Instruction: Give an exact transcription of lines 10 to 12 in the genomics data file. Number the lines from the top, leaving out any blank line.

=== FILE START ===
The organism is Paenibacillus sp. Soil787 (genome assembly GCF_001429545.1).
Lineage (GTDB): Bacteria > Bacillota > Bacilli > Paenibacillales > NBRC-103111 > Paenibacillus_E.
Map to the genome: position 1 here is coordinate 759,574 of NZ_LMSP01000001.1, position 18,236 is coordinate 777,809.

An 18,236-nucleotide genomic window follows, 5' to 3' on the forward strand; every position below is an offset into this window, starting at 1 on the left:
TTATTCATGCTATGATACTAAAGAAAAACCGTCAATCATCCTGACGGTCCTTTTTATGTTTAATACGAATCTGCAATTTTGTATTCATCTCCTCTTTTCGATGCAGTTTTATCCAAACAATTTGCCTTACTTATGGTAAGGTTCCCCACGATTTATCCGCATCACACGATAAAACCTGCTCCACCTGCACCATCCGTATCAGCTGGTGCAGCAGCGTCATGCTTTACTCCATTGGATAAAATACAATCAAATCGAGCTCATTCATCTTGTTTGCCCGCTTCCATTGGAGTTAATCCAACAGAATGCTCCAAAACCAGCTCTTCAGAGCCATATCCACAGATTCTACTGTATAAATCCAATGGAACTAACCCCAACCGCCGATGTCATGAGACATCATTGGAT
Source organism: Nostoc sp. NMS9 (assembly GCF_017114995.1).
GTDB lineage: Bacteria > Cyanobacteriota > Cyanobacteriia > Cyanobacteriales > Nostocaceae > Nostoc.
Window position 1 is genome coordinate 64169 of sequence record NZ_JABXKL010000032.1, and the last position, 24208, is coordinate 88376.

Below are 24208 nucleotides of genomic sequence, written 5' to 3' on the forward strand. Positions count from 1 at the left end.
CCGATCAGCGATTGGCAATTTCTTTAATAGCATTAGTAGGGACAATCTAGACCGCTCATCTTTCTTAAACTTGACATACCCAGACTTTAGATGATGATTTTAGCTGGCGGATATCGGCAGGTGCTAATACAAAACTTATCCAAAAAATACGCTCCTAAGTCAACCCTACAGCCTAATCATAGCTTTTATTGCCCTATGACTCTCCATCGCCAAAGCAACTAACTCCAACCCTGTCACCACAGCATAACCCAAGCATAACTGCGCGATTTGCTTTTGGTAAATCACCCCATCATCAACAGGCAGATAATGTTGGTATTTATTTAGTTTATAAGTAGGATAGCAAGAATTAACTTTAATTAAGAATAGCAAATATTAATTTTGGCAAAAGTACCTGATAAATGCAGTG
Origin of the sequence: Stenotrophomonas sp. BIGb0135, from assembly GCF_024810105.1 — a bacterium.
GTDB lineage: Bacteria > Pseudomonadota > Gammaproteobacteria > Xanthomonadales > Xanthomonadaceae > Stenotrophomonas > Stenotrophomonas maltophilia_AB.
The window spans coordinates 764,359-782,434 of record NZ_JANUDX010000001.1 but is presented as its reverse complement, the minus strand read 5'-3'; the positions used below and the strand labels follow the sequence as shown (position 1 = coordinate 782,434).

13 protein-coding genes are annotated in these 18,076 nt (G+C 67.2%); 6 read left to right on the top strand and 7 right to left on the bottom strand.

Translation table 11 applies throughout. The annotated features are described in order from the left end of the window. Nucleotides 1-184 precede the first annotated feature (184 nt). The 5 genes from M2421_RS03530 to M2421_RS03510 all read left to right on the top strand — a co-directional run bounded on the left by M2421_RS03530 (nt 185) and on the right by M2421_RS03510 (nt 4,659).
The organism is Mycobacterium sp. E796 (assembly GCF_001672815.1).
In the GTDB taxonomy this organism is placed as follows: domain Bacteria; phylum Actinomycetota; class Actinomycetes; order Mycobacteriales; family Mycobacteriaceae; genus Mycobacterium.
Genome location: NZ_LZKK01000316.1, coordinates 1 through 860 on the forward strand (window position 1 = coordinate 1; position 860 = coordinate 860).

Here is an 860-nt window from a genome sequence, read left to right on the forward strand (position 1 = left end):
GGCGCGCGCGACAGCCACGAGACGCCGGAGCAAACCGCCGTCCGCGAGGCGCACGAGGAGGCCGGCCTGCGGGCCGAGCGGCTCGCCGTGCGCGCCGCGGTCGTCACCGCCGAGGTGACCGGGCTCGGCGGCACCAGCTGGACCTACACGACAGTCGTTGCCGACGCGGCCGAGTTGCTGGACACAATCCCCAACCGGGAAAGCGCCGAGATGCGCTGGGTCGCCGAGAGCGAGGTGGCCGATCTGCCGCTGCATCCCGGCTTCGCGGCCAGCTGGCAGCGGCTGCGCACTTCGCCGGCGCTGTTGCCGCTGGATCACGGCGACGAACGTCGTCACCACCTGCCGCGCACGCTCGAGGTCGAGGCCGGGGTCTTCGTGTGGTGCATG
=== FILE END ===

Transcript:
CCGATCAGCGATTGGCAATTTCTTTAATAGCATTAGTAGGGACAATCTAGACCGCTCATCTTTCTTAAACTTGACATACCCAGACTTTAGATGATGATTTTAGCTGGCGGATATCGGCAGGTGCTAATACAAAACTTATCCAAAAAATACGCTCCTAAGTCAACCCTACAGCCTAATCATAGCTTTTATTGCCCTATGACTCTCCATCGCCAAAGCAACTAACTCCAACCCTGTCACCACAGCATAACCCAAGCATAACTGCGCGATTTGCTTTTGGTAAATCACCCCATCATCAACAGGCAGATAATGTTGGTATTTATTTAGTTTATAAGTAGGATAGCAAGAATTAACTTTAATTAAGAATAGCAAATATTAATTTTGGCAAAAGTACCTGATAAATGCAGTG
Origin of the sequence: Stenotrophomonas sp. BIGb0135, from assembly GCF_024810105.1 — a bacterium.
GTDB lineage: Bacteria > Pseudomonadota > Gammaproteobacteria > Xanthomonadales > Xanthomonadaceae > Stenotrophomonas > Stenotrophomonas maltophilia_AB.